Kumasi, July 8, GNA – The Pharmaceutical Society of Ghana (PSGh), has suggested to the National Health Insurance Authority (NHIA), to develop more innovative ways of reimbursing accredited community pharmacies to bolster pharmaceutical services delivery in the country.
This, it said, could be done by designing an on-line submission of claims by the pharmacies in order to reduce the delay in the reimbursement, which usually created serious financial challenges in terms of capital lock up and increased cost of investment.
The Society said a study it conducted recently, indicated that the delay in the reimbursement of claims has a turnaround effect on service providers’ ability to provide quality service to insured patients, to help engender the viability of the National Health Insurance Scheme (NHIS).
Giving an in-sight into the study at a stakeholders’ meeting in Kumasi, Dr Berko Anto, the Lead Consultant, said there was the need to consciously work towards a balance between access and quality pharmaceutical care delivery in the country.
The study that was undertaken between August and November, last year, was funded by the Business Sector Advocacy Challenge (BUSAC) Fund.
It covered three regions representing the southern, middle and northern sectors of Ghana.
Greater Accra represented the southern sector, Ashanti Region, the middle sector and Northern, Upper West and East Regions together represented the northern sector.
Respondents were selected from NHIS clients and accredited community pharmacies.
In all, 2, 400 clients and 170 providers were interviewed in the three sectors.
The study aimed at identifying challenges facing community pharmacy practice in Ghana under the NHIS.
The project was on the theme: “Mainstreaming Pharmaceutical Practice for a Comprehensive Healthcare Delivery in Ghana.”
Dr Anto said the study established that reimbursement time for community pharmacies in the Greater Accra Region, for instance, averaged three months as against six months in the Ashanti Region.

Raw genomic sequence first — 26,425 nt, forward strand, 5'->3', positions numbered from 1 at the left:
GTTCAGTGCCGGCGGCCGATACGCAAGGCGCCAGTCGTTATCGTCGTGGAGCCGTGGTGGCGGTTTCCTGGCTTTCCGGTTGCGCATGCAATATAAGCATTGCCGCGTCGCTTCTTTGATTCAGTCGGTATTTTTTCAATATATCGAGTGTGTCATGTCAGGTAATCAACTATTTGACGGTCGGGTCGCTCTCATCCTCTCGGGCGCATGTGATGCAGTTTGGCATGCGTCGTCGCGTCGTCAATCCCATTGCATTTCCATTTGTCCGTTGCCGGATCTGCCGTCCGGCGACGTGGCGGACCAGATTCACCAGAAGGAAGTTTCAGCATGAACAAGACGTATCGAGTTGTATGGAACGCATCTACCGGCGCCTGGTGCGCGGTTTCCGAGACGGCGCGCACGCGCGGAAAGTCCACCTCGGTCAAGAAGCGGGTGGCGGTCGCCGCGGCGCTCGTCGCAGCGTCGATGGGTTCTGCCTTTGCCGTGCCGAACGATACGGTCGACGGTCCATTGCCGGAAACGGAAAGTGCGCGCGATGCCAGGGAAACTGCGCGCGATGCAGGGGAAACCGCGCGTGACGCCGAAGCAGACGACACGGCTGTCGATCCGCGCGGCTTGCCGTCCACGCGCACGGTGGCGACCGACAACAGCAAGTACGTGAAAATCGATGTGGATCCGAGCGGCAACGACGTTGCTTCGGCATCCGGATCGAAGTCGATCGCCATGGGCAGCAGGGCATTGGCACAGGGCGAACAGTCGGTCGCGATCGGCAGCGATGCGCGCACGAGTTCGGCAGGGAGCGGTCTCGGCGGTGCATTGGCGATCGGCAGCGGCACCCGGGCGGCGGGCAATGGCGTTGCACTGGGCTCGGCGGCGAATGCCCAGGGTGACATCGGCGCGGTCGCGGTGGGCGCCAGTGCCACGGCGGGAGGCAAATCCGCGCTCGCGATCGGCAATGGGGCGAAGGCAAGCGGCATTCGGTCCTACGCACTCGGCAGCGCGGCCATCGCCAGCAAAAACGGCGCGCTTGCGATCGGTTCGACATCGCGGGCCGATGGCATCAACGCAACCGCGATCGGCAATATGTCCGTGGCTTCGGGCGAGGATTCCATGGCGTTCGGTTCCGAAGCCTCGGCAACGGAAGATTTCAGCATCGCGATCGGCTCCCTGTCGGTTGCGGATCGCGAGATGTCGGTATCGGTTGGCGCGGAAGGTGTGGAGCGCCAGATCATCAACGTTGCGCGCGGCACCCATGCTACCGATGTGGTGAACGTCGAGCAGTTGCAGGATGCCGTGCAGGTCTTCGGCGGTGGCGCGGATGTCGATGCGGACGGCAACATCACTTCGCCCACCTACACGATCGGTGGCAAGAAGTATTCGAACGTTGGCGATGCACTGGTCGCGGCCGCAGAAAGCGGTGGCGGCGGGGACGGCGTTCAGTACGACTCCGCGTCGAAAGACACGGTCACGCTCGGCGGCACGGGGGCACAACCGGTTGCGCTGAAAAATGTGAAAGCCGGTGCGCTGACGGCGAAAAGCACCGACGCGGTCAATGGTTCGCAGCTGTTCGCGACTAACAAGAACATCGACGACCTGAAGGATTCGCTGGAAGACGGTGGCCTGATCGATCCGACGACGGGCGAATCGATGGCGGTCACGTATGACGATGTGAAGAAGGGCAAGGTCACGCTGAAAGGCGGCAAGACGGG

This scenario makes it difficult for them to improve on their medicine stock to put them in the position to providing the full range of medicines prescribed as in most cases they are only able to fill 80 per cent of the prescriptions.
In a few cases, some accredited pharmacies underperformed and were able to fill only 20 per cent.
Dr Anto said delayed claims payment was uppermost in the reasons why the NHIS was not meeting the expectations of accredited community pharmacies and providers.
Most of them, he said, were trying to rise up to the challenge and the opportunity presented by the NHIS by contracting bank loans to improve on their medicine stock and also by having more spacious pharmacies.
Mr James Ohemeng Kyei, President of the PSGh, said the non-involvement of community pharmacy practitioners in the design and implementation of capitation as an option for financing healthcare in Ghana should be a worry to stakeholders.
To ignore them, he said, could endanger the success of the programme.
Mr Kyei said though the level of awareness on the NHIS was high, there was still the need for the NHIA to intensify education about the scheme, especially the right of patients to exercise the option of being served at a facility prescribing, and dispensing at the same time or going to an accredited community pharmacy to be served.
Professor Emeritus Kwame Sarpong, former Dean of the Faculty of Pharmacy, Kwame Nkrumah University of Science and Technology, said given the increasing demand for healthcare as a result of population growth, it was in the national interest that community pharmacy practice was equipped to build up capacity to beef up its role in the provision f healthcare.